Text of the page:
Beam: Tools for broadcasting
Video game streaming is incredibly popular, with Twitch gaining 100 million monthly unique users watching over two million monthly streamers since it launched in 2011, with around 241 billion minutes of content being broadcast, so it’s little wonder that Microsoft is so keen to get involved. It has done this by acquiring rival service, Beam, last year, and integrating it into Windows 10’s Creators Update and the Xbox One. A classic Microsoft manoeuvre.
Of course, with the success of Twitch and other established services, Microsoft has an uphill struggle to convince people to move from their preferred service to Beam. However, it has a few tricks up its sleeve.
For a start, Beam has a focus on super low latency, something Microsoft is describing as the ‘Beam Faster than Light SDK,’ which allows for broadcasting with virtually no latency. By having almost no perceptible pause between the action in the game the broadcaster is playing and what the audience sees, it makes conversations between the broadcaster and the audience even better. You could now tell a broadcaster to look out behind them, and they’d react, rather than telling them, only to find out three seconds later that they are already dead.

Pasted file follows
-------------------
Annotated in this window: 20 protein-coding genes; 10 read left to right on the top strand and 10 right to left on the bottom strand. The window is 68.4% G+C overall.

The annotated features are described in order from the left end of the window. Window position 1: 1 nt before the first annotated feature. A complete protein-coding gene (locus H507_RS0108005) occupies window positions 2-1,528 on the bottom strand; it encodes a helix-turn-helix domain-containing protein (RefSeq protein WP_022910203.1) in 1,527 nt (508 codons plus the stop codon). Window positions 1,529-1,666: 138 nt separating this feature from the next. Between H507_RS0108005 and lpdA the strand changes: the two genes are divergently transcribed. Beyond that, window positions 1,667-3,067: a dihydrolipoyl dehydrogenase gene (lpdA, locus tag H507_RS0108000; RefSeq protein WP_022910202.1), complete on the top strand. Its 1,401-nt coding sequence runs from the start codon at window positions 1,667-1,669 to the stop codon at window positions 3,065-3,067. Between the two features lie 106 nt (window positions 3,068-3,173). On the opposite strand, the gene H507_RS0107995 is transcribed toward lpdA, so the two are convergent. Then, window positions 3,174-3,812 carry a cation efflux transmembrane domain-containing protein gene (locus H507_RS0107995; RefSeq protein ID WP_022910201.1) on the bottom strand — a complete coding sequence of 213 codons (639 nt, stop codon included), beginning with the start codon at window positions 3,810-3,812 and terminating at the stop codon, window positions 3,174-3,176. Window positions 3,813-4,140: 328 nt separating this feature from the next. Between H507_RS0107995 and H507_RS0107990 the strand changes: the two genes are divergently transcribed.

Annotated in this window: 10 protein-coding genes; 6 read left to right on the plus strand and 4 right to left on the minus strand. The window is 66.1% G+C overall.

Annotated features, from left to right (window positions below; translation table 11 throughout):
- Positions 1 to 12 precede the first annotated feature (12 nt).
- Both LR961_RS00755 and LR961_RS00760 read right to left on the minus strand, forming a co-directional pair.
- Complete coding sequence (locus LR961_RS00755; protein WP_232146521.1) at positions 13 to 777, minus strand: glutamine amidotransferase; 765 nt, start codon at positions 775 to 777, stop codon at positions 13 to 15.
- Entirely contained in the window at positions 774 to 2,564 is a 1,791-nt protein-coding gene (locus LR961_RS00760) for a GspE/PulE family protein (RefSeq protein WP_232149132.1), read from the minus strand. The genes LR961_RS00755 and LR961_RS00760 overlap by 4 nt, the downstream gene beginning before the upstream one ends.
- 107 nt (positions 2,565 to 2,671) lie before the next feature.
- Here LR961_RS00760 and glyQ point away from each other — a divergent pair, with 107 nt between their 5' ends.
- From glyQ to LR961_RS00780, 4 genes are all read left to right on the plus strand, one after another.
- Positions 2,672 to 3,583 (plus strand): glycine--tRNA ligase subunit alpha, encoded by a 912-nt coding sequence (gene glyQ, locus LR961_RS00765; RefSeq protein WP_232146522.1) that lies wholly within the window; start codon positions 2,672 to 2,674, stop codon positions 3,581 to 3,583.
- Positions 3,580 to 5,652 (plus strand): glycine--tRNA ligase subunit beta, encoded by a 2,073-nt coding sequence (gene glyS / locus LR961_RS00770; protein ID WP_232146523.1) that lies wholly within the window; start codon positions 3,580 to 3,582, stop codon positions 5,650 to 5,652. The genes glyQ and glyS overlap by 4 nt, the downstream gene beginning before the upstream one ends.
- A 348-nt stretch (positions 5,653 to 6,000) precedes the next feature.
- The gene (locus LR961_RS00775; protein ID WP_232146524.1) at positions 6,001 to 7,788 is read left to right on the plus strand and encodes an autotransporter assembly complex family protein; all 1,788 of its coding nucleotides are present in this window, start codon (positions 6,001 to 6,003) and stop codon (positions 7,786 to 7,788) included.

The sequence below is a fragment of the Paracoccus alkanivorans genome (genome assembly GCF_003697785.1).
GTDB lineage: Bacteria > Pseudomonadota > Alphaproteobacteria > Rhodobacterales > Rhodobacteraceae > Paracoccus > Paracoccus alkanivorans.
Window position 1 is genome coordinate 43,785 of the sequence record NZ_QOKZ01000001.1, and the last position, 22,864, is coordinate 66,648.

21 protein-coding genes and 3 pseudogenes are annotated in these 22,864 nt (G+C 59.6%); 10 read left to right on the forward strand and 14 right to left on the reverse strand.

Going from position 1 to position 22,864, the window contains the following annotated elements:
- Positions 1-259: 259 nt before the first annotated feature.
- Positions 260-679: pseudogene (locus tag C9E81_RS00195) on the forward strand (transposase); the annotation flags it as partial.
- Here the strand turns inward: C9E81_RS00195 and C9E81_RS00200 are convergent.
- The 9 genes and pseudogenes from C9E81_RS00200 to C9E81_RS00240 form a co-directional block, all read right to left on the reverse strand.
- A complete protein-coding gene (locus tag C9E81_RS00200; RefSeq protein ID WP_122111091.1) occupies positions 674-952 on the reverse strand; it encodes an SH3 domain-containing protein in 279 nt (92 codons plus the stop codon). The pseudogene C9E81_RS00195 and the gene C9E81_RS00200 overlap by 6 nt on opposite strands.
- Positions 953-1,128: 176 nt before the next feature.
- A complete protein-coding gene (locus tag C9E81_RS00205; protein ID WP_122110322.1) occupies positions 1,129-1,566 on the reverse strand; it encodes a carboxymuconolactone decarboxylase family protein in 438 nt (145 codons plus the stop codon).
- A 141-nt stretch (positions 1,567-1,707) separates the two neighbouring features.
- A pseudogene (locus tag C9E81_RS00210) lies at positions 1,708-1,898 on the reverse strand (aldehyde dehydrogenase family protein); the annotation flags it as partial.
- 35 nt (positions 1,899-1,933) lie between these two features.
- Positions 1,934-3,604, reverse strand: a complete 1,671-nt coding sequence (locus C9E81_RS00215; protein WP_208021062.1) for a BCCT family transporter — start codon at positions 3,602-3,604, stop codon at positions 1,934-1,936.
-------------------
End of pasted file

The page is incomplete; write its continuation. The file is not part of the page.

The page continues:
Microsoft also plans for Beam to have a full suite of interactive elements for its streams. These range from simple soundboard apps (which enable viewers to trigger specific sound effects) that can be applied to any game, through to more complex interactive elements, introduced as part of Microsoft’s Interactive 2.0 initiative, launched at GDC earlier this year.
When implemented into a game, these features – combined with the low latency – will enable viewers to be almost as involved in the action as the streamers themselves, “blurring the lines between playing and watching,” as Microsoft puts it.
Beam wants to make watching “Let’s Play” streams more interactive.